BCRC-Egypt has a unique issue than all the regional centres around the world, that it serves countries in two continents, Asia and Africa. This adds richness to the knowledge and experience which may be generated from interacting with the 22 Arab states.

Following the ratification of the Framework Agreement by the Egyptian Parliament in 2005, BCRC-Egypt had its own structure and bank account with flexibility to assign part-time consultants and administrative staff for implementing projects and other capacity building activities. The BCRC-Egypt structure includes a Steering Committee of the Centre (CSC) with membership of the representatives of four rotating member countries (currently Saudi Arabia, Sudan, Bahrain and Djibouti), the host country, Egypt, the representative of the Secretariat of the Basel Convention, The representative of the Arab League, President Cairo University (Observer), Vice President for Environmental Affairs, Cairo University (Observer) and the Director of BCRC-Egypt.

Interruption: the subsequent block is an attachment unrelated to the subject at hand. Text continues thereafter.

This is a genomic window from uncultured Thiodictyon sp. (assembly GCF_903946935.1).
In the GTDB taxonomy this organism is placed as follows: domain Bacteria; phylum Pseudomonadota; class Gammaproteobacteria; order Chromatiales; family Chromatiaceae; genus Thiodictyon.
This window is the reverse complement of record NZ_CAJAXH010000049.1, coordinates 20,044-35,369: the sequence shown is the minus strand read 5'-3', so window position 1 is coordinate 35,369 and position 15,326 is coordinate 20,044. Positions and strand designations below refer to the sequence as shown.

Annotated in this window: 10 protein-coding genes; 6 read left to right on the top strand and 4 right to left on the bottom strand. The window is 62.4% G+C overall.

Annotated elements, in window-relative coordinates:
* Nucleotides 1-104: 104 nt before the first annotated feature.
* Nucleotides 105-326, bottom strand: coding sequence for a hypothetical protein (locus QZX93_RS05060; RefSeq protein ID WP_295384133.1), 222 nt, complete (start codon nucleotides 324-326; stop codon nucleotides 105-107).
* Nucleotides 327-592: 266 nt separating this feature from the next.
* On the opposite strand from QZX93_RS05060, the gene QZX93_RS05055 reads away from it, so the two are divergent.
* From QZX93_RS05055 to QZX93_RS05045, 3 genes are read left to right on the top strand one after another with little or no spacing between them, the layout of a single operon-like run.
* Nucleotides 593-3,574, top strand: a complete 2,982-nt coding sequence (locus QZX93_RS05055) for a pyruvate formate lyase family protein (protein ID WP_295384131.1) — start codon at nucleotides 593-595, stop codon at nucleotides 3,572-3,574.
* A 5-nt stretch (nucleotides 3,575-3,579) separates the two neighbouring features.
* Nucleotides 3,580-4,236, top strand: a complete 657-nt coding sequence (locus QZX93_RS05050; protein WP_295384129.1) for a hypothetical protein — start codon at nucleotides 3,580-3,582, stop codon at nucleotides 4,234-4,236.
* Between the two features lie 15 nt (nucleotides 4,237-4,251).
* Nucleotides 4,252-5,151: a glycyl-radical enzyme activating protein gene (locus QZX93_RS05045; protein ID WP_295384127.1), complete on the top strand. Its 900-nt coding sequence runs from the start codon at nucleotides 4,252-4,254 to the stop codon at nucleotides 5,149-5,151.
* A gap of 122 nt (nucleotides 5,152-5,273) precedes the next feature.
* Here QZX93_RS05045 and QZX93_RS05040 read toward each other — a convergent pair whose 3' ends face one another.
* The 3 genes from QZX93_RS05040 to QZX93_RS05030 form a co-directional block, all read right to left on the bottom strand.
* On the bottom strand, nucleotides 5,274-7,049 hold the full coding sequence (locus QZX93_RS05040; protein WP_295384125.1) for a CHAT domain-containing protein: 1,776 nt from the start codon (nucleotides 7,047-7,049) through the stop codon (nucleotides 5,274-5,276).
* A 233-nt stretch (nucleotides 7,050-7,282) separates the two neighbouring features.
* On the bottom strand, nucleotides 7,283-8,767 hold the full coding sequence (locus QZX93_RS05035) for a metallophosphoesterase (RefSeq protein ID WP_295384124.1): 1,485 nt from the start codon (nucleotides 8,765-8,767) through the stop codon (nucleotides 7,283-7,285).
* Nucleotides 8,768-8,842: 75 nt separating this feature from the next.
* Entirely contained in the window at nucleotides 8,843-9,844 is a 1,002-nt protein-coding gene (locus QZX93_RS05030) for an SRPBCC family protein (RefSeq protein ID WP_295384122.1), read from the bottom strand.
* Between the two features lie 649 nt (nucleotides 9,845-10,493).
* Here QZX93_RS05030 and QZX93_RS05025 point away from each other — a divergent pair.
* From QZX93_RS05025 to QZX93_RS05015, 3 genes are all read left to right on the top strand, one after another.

CA: Now, and at the risk of generalisation, what are the main constraints or challenges to protecting health and environment in the region from the harmful effects of toxic chemicals and waste?